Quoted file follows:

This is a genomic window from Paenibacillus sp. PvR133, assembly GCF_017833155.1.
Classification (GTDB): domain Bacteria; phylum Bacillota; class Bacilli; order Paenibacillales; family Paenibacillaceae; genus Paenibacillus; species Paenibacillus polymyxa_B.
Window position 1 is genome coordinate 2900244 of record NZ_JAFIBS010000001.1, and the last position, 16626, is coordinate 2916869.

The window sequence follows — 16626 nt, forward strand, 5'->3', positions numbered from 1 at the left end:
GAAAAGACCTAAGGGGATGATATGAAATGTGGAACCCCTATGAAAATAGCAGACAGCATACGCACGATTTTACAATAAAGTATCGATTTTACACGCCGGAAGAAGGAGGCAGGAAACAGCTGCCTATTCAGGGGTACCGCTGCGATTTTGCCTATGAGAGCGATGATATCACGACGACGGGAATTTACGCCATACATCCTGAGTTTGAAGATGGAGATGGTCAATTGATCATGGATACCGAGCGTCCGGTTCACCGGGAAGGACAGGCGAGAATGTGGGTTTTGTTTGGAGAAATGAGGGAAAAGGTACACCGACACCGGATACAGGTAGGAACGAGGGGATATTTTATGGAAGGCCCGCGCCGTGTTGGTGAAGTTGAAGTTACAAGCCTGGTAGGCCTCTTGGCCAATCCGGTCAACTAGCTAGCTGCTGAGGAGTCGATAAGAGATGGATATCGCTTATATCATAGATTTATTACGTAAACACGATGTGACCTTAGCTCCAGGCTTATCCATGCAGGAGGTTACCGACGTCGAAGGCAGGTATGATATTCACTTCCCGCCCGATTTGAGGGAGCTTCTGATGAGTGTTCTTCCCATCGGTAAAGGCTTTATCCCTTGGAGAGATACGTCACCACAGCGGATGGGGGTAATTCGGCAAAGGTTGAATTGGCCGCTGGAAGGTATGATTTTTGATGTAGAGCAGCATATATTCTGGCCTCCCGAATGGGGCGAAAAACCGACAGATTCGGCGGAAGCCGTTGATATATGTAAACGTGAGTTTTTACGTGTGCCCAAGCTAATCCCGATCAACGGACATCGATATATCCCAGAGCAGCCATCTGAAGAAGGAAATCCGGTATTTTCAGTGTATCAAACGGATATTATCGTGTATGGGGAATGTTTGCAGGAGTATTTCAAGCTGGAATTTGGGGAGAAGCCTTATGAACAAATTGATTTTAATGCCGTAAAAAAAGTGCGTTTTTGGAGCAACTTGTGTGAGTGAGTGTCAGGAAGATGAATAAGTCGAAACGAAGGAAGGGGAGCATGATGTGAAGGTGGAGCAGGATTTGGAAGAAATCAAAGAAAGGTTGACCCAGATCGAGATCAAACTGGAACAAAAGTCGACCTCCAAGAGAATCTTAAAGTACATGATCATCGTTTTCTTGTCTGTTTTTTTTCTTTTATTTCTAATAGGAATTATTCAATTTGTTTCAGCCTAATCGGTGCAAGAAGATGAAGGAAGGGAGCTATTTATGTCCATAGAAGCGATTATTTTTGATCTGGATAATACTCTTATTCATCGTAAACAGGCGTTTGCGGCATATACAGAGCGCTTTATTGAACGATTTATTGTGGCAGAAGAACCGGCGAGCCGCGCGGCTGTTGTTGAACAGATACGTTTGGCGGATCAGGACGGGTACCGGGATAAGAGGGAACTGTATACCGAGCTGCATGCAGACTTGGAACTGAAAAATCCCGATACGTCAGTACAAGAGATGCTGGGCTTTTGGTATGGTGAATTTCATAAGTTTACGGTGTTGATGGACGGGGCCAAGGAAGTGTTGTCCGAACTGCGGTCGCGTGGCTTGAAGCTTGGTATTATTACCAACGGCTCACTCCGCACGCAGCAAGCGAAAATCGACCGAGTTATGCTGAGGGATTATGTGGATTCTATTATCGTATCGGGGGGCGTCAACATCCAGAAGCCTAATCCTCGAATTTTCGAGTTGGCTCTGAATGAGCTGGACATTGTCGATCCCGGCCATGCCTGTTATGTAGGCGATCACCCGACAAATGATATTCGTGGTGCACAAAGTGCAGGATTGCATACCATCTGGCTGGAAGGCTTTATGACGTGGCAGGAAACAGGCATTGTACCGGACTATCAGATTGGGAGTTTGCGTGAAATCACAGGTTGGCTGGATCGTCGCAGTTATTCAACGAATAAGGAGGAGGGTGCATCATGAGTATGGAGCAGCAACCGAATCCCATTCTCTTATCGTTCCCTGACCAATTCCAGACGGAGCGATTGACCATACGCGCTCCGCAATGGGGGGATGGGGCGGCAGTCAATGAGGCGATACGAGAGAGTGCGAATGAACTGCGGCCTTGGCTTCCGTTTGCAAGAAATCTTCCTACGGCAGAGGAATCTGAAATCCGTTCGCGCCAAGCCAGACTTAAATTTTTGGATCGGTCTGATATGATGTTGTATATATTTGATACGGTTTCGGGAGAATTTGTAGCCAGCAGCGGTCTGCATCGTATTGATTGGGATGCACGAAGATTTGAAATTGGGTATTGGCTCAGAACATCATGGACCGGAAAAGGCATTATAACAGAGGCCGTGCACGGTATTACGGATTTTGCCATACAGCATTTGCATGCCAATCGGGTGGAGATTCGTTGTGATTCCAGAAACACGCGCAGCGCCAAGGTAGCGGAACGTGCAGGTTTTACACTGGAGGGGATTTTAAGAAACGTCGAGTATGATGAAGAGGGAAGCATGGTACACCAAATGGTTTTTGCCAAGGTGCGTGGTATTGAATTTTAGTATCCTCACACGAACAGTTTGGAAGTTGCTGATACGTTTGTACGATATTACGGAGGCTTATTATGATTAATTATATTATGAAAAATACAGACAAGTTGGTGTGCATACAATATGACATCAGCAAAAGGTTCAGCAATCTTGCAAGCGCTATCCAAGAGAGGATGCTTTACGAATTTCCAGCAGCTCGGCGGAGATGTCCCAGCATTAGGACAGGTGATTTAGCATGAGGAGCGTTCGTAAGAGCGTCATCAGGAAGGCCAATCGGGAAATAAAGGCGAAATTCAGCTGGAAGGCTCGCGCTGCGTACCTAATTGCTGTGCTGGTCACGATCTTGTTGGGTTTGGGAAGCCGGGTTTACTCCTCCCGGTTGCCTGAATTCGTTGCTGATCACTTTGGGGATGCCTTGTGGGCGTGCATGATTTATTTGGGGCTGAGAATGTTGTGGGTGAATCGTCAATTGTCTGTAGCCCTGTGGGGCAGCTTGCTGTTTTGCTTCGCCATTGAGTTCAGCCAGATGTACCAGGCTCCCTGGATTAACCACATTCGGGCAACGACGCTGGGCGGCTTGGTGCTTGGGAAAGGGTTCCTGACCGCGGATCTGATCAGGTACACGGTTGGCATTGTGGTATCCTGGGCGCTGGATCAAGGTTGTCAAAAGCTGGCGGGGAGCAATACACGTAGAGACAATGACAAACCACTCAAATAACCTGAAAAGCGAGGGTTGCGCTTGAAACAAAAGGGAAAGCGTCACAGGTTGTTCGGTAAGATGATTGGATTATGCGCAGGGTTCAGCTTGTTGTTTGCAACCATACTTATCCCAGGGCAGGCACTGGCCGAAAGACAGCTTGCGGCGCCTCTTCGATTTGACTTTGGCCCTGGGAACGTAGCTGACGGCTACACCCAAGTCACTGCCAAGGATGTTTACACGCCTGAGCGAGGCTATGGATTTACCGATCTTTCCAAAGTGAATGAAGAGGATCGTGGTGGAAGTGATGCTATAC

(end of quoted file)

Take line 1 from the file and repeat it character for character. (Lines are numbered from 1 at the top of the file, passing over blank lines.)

This is a genomic window from Paenibacillus sp. PvR133, assembly GCF_017833155.1.